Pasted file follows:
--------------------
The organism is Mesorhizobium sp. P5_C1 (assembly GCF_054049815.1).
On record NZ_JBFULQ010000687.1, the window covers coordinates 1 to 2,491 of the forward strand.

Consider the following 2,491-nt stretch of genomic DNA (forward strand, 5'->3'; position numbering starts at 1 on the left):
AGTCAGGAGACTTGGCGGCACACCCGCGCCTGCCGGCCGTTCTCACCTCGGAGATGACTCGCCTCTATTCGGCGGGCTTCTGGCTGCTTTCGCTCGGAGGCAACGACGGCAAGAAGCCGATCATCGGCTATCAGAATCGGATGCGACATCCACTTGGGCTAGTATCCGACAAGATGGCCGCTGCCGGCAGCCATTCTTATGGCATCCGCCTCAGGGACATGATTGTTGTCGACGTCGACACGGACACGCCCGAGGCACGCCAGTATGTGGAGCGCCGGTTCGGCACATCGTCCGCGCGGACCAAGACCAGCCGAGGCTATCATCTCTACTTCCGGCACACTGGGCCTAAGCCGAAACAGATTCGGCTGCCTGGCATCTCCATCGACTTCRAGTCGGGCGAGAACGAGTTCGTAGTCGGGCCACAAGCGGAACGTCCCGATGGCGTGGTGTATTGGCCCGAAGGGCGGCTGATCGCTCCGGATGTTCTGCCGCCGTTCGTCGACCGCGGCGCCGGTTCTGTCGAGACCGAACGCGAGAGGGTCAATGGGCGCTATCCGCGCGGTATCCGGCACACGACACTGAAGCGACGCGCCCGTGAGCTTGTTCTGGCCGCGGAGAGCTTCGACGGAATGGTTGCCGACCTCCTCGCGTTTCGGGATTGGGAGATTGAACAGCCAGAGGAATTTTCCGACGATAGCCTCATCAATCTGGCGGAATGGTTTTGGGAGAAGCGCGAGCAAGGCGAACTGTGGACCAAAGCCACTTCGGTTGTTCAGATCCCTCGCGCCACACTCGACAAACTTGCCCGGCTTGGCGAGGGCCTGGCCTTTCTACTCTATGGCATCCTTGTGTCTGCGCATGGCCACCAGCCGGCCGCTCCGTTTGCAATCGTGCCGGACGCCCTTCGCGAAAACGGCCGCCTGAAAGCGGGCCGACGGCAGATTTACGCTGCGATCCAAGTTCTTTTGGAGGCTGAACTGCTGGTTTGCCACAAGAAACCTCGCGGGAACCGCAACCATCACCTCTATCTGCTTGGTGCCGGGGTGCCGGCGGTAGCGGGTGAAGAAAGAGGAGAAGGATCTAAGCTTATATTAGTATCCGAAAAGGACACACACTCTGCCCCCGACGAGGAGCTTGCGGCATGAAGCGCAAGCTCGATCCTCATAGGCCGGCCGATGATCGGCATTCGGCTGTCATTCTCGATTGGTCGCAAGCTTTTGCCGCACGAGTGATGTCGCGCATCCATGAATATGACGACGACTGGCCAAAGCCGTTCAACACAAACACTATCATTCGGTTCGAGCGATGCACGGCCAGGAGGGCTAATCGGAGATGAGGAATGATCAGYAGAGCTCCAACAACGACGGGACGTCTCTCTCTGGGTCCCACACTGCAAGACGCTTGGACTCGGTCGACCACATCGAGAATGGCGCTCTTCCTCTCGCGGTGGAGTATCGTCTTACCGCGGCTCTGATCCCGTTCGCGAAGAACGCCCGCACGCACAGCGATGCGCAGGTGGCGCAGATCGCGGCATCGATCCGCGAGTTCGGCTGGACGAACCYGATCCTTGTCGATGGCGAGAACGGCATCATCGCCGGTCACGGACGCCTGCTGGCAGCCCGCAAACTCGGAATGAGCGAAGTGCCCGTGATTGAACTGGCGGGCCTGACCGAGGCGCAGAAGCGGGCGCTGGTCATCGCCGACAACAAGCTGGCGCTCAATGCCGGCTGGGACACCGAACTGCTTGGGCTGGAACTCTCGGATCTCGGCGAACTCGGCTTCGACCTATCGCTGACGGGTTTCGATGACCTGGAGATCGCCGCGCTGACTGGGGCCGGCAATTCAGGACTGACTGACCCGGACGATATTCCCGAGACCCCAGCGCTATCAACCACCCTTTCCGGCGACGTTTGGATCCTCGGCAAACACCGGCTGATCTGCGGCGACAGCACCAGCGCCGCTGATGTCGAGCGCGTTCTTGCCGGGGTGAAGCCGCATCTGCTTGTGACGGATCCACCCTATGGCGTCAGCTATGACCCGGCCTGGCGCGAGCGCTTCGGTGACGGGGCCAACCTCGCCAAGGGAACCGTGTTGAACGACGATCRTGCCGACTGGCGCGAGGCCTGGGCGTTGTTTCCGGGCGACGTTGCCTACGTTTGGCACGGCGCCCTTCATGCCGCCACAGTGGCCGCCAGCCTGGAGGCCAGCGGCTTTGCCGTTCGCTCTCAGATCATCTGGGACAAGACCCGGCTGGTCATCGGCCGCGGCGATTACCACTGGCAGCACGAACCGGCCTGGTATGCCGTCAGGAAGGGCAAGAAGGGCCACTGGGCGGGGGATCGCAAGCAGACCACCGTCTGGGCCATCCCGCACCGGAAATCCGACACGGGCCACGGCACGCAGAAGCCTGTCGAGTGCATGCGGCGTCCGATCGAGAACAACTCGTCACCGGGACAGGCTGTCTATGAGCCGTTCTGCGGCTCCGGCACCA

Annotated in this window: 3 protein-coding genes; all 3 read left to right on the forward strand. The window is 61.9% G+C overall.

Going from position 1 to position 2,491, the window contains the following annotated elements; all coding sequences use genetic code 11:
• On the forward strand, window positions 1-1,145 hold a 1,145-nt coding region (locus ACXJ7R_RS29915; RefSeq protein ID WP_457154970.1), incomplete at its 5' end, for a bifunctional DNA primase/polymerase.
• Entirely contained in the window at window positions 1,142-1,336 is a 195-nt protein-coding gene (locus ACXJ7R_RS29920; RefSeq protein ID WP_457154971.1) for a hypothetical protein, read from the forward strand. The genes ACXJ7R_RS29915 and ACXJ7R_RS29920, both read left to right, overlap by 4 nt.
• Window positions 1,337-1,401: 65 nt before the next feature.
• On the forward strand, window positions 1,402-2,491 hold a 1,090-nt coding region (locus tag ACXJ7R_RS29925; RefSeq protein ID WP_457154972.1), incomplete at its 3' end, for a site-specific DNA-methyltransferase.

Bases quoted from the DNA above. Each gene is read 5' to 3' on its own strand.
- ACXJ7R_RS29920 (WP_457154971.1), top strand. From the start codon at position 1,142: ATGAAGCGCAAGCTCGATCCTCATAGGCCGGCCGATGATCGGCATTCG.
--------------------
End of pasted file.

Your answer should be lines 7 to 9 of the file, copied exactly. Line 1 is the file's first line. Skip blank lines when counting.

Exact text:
• On the forward strand, window positions 1-1,145 hold a 1,145-nt coding region (locus ACXJ7R_RS29915; RefSeq protein ID WP_457154970.1), incomplete at its 5' end, for a bifunctional DNA primase/polymerase.
• Entirely contained in the window at window positions 1,142-1,336 is a 195-nt protein-coding gene (locus ACXJ7R_RS29920; RefSeq protein ID WP_457154971.1) for a hypothetical protein, read from the forward strand. The genes ACXJ7R_RS29915 and ACXJ7R_RS29920, both read left to right, overlap by 4 nt.
• Window positions 1,337-1,401: 65 nt before the next feature.